FILE - In this Thursday, Sept. 3, 2020, file photo, stacks of ballot envelopes waiting to be mailed are seen at the Wake County Board of Elections in Raleigh, N.C.  A federal judge has blocked updated North Carolina absentee voting rules that gave voters more leeway to fix witness problems and extended the period when elections boards could accept mailed-in ballots. (AP Photo/Gerry Broome, File) Election 2020
FILE - In this Thursday, Sept. 3, 2020, file photo, stacks of ballot envelopes waiting to be mailed are seen at the Wake County Board of Elections in Raleigh, N.C. A federal judge has blocked updated North Carolina absentee voting rules that gave voters more leeway to fix witness problems and extended the period when elections boards could accept mailed-in ballots. (AP Photo/Gerry Broome, File)

An absentee ballot meant for Bethel, Maine arrived in Bethel, NC right before Election Day. Then, this town clerk jumped into action.

Every vote counts. The magnitude of that hit home for Jessica Britt on Nov. 2.  

That’s when Britt, the town clerk of Bethel, an Eastern NC town with 1,600 residents spanning a mere mile,  discovered a misdelivered ballot had been mailed to the North Carolina town hall. It was meant to go to Bethel, Maine, some 850 miles away from the Pitt County town

Election Day, after all, was just a day away. 

“When I realized where this ballot was supposed to be delivered, I was immediately sick to my stomach,” Britt said in an interview this week with Cardinal & PIne.

Although she had been busy with other duties that day, she cast them aside to get this waylaid ballot where it needed to be in Maine. 

The Two Bethels Connect

As soon as Britt got back to her office, she went online to find contact information for the town manager in Bethel, Maine, and called her up. 

“When Jessica called, telling me she had one of our ballots, all I could say was ‘What!’” recalled Loretta Powers, the Bethel, Maine town manager who administers elections for the community of  2,600. “Nothing like this had ever happened before.” 

READ MORE: Keep Up With NC Election News at Cardinal & Pine’s Live Election Blog

As luck would have it, another employee in Power’s office was friends with the voter-in-question’s mom. (As is the way in small towns like Bethel, Maine and Bethel, NC)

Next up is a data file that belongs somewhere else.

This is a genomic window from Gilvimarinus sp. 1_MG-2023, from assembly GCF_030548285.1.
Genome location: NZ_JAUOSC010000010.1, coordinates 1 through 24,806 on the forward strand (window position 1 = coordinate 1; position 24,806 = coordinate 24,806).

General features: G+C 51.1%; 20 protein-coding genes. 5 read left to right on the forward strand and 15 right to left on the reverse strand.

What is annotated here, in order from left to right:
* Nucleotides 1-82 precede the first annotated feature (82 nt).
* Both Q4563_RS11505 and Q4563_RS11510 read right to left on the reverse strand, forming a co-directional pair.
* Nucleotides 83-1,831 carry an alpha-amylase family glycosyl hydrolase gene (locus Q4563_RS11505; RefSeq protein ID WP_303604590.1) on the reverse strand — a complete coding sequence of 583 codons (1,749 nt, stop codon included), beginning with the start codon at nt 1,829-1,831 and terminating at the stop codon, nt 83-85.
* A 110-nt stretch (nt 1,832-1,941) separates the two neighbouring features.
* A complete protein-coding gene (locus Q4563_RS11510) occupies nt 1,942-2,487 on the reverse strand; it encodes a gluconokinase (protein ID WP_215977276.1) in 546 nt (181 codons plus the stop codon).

Alex Duclos, who attends college in Massachusetts and was excited to vote in his first presidential election, assumed his ballot had already been received and counted after dropping it in the mail. 

The Maine town official called Duclos up, and let him know what happened. The college student would be able to vote if he could get himself back up to Maine that next day on Election Day.

But there was another problem.

“He didn’t have a car to get here,” Powers said.

NC Town Clerk Takes Action

Britt also spoke to the distraught young voter herself and realized it would be up to her to try and get his ballot to Maine in time since he wouldn’t be able to vote in-person.

“This could have been me,” she said. “Like Alex, I was voting for the first time. I’ve never been into politics until this election when I took the time to educate myself about the issues because it felt like an incredibly important time to vote. 

“Just as I wanted to make sure my voice was counted, I wanted Alex’s voice to be heard, too.” 

Jessica Britt, Bethel, NC town clerk

Britt drove to the Bethel, NC post office around 2:30 p.m the Monday before Election Day. There, she pleaded with the postmaster, explaining the situation’s gravity. The postmaster let her know he could include it in a package of Express mail to get it moving toward Maine as fast as possible. 

Her efforts paid off. Hours before polls were to open at East Coast polling stations on Election Day, the ballot made it to Maine. Britt learned of the good news through a local television newscast that had covered the ballot rescue mission. “I felt such a sense of relief,” she said. 

Her Maine counterpart was also awed by the speed the ballot got from Bethel, NC to Bethel, Maine. Powers picked up the well-traveled ballot and personally delivered it to the polls to be included in Maine’s election. 

Duty To Make Sure Every Vote Counts 

Britt has been surprised by the number of people in Bethel (the North Carolina one) who have been contacting her to applaud her efforts. “So many have either called or stopped by to tell me I did a good job. I simply did what I thought was my duty.” 

The most cherished reaction, however, has been that of Britt’s 16-year-old daughter, who is taking a high school civics class this year and shared her mom’s heroic efforts on behalf of democracy with the class. 

“When she told me, ‘Mom, you did a good thing,’ I was really proud.”

Jessica Britt
Jessica Britt, the Bethel, NC town clerk.